The Tyrone Township father who admitted to police that he made up the story about someone attempting to abduct his child, has been charged under a new law that went into effect in July. The law makes it a crime to lie to police in a criminal investigation.
Eugene Rose, 32, was charged with lying to a peace officer on a 4-year or more crime investigation.
The original story was that the father was working in his garage on September 4, when he noticed a man walking away holding the hand of his 2-year-old son, who had been playing in the front yard. The father yelled at the man, who continued walking, and the father then ran after the man and got his son back after a confrontation. He didn’t report the incident to the Kent County Sheriff’s Department until September 7. On September 18, the father admitted to police that it didn’t really happen.
Rose turned himself in to police on Tuesday, September 24, and bonded out on a $500 cash/surety bond the same day. His arraignment is scheduled in 63rd District Court on Wednesday, October 3 at 8:30 a.m.
According to Lt. Ron Gates, with the Kent County Sheriff Department, they heard about the attempted abduction through other sources, and when they contacted Rose about it, he stuck to his story. “We later caught him in lies and inconsistencies, and eventually he admitted making it up,” explained Gates.
He said the man has given police various stories on why he made it up, so they are not sure what the true motive was.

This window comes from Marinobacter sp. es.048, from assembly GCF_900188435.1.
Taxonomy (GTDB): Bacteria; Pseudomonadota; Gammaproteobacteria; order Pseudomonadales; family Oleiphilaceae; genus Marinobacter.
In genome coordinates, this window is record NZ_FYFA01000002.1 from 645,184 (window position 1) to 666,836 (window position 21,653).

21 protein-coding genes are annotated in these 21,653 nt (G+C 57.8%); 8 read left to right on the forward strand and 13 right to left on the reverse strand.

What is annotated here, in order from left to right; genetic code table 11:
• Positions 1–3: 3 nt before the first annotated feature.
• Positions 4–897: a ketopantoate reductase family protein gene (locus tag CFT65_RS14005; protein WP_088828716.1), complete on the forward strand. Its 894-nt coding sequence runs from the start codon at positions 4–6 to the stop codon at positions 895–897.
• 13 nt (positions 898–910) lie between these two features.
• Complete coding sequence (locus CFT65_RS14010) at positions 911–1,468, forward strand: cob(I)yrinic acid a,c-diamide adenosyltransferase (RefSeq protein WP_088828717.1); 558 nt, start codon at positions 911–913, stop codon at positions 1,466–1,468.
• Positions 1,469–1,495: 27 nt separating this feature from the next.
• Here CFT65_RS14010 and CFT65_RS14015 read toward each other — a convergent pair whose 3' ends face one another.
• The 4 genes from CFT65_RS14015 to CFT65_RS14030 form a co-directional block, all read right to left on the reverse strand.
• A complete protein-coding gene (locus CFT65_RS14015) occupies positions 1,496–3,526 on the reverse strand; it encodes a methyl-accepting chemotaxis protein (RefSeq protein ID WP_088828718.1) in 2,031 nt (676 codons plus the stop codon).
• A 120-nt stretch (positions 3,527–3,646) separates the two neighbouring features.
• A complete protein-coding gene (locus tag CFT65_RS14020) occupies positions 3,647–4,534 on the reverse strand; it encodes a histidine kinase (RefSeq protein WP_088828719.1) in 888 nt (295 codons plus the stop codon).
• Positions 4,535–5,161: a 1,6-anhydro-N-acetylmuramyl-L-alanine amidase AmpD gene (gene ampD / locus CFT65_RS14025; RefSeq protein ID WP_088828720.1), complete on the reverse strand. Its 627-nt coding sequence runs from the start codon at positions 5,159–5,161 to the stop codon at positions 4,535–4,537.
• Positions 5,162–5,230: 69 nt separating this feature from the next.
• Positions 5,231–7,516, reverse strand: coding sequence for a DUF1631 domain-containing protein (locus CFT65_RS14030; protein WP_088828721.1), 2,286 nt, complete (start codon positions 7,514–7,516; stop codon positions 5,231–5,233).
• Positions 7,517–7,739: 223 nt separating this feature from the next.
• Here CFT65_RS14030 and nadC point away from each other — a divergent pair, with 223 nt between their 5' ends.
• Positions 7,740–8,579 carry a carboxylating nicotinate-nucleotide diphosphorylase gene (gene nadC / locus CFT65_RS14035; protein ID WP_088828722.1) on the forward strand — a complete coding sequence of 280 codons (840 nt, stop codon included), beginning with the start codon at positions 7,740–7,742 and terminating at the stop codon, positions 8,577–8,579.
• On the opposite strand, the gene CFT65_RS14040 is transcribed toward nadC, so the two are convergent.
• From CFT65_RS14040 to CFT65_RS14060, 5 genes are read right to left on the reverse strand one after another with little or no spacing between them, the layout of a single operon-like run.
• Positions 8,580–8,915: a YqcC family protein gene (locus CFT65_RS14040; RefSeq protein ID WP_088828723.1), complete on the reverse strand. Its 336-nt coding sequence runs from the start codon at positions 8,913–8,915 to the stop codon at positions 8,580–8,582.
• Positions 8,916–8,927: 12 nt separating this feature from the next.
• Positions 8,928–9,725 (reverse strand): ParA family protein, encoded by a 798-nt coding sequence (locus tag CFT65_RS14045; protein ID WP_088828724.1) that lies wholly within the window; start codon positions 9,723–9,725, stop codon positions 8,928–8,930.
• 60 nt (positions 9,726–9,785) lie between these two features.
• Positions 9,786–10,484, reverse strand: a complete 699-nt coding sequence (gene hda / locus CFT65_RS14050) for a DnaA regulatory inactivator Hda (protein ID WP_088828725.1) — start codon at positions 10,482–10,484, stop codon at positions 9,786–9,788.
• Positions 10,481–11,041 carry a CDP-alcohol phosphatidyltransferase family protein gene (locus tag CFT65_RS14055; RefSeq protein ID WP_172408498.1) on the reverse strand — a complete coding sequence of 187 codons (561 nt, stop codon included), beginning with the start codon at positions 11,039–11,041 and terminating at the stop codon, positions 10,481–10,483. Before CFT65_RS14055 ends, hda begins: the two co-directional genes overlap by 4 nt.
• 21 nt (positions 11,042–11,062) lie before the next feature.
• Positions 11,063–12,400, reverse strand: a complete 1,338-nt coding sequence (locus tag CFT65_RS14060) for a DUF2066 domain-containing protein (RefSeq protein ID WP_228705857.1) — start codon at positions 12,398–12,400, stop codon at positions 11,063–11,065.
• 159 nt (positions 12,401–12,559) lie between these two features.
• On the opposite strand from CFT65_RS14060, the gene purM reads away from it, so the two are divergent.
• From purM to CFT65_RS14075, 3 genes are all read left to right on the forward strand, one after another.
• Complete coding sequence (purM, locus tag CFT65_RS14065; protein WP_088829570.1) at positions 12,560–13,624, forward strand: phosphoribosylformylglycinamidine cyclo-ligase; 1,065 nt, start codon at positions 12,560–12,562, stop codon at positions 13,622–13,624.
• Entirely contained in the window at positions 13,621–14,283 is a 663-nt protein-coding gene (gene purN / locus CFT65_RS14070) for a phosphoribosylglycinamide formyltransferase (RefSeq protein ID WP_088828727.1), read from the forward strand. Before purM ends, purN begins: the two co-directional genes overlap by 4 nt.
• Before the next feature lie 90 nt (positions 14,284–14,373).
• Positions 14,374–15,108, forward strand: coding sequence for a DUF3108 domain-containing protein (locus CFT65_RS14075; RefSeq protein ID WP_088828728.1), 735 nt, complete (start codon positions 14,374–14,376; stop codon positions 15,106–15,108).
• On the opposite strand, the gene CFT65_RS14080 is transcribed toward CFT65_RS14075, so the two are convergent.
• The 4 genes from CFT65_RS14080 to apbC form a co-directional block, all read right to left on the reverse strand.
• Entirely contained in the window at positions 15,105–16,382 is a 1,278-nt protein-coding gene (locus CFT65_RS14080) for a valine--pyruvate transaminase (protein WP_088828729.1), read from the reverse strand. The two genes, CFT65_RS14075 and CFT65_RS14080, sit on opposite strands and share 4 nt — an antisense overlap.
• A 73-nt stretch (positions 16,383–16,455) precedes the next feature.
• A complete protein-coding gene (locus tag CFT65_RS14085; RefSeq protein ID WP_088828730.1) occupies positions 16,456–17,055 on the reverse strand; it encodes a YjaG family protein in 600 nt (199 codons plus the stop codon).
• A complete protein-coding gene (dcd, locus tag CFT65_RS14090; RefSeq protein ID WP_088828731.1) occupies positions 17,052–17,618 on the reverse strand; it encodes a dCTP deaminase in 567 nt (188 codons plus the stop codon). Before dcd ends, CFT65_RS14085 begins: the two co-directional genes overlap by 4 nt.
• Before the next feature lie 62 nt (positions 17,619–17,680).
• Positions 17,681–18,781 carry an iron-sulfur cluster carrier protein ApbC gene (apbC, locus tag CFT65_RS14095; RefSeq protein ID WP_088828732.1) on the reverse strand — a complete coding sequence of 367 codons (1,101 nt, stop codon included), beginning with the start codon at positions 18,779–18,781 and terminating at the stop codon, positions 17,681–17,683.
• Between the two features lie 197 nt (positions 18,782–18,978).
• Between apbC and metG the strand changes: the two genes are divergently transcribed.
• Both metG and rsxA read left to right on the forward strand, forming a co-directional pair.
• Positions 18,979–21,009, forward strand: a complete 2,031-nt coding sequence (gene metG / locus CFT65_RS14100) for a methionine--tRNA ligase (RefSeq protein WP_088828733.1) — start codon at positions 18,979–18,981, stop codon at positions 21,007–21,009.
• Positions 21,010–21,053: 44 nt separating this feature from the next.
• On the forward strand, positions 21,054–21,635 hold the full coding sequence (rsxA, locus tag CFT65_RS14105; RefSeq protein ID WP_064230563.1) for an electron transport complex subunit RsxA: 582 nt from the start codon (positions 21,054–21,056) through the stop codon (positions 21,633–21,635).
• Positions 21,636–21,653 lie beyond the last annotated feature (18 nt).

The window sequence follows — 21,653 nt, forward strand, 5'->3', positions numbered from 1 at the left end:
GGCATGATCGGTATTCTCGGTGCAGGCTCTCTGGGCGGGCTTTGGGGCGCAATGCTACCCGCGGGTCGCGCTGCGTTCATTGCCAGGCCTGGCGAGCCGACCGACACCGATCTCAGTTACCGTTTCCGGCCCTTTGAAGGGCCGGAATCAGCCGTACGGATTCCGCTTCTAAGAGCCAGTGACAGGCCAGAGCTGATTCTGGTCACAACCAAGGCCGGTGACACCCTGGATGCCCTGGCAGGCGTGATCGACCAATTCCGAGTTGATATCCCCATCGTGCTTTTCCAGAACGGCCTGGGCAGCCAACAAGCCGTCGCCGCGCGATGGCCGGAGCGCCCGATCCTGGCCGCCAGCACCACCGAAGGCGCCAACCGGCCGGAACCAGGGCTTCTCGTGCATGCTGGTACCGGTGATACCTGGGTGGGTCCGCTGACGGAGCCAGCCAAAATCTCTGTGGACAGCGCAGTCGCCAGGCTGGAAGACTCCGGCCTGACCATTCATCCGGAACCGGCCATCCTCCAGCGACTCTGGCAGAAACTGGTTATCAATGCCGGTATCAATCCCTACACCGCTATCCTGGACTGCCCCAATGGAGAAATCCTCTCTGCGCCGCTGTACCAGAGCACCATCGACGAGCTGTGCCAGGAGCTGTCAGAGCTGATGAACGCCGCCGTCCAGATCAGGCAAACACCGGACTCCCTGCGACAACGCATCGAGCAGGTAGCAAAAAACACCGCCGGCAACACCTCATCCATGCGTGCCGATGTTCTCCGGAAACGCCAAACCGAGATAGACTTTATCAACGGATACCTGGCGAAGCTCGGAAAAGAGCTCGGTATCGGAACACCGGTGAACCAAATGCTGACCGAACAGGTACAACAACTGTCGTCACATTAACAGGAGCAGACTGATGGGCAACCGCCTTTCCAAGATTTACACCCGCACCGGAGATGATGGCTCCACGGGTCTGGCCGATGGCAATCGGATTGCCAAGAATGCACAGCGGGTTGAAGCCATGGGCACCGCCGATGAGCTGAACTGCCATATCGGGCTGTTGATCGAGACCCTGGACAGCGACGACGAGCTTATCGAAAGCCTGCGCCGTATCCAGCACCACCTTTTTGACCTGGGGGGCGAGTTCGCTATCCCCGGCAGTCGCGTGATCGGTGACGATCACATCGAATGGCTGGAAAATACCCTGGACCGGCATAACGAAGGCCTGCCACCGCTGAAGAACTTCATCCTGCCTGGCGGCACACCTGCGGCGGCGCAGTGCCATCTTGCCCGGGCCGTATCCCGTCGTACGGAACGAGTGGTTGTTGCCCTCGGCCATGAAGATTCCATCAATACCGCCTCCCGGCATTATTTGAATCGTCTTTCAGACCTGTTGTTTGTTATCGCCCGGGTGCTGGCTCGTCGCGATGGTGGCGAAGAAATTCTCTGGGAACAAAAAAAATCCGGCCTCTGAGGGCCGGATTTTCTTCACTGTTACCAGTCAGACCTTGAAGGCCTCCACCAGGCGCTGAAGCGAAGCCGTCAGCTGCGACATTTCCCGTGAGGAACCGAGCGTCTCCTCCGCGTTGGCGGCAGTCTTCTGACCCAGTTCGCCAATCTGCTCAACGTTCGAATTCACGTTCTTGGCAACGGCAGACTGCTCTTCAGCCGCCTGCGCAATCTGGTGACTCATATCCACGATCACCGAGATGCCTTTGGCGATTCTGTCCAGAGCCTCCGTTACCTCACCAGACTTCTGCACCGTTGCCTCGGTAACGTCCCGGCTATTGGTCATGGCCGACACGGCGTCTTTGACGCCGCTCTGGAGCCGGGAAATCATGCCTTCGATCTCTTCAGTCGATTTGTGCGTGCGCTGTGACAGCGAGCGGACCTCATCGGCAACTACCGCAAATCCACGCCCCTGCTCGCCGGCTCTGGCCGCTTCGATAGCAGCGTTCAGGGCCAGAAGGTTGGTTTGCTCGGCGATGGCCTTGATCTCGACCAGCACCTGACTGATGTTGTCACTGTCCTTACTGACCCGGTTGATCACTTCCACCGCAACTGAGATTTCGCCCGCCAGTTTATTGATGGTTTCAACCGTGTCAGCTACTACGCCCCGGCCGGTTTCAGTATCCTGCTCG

The new law, Public Act 104 (HB5050), makes it a crime to “knowingly and willfully conceal from the peace officer any material fact relating to the criminal investigation” or to “make any statement to the peace officer that the person knows is false or misleading regarding a material fact in that criminal investigation.”
Penalties vary depending on what type of crime is being investigated. According to Gates, an attempted abduction is a 20-year felony. The new law says, “If the crime being investigated is a felony punishable by imprisonment for 4 years or more, the person is guilty of a misdemeanor punishable by imprisonment for not more than 2 years or a fine of not more than $5,000.00, or both.”
Gates said the new law fits this circumstance. “A report like this creates a certain panic in the community. We take them seriously and try to get the bottom of it. Often, people don’t realize how their actions affect others,” he said.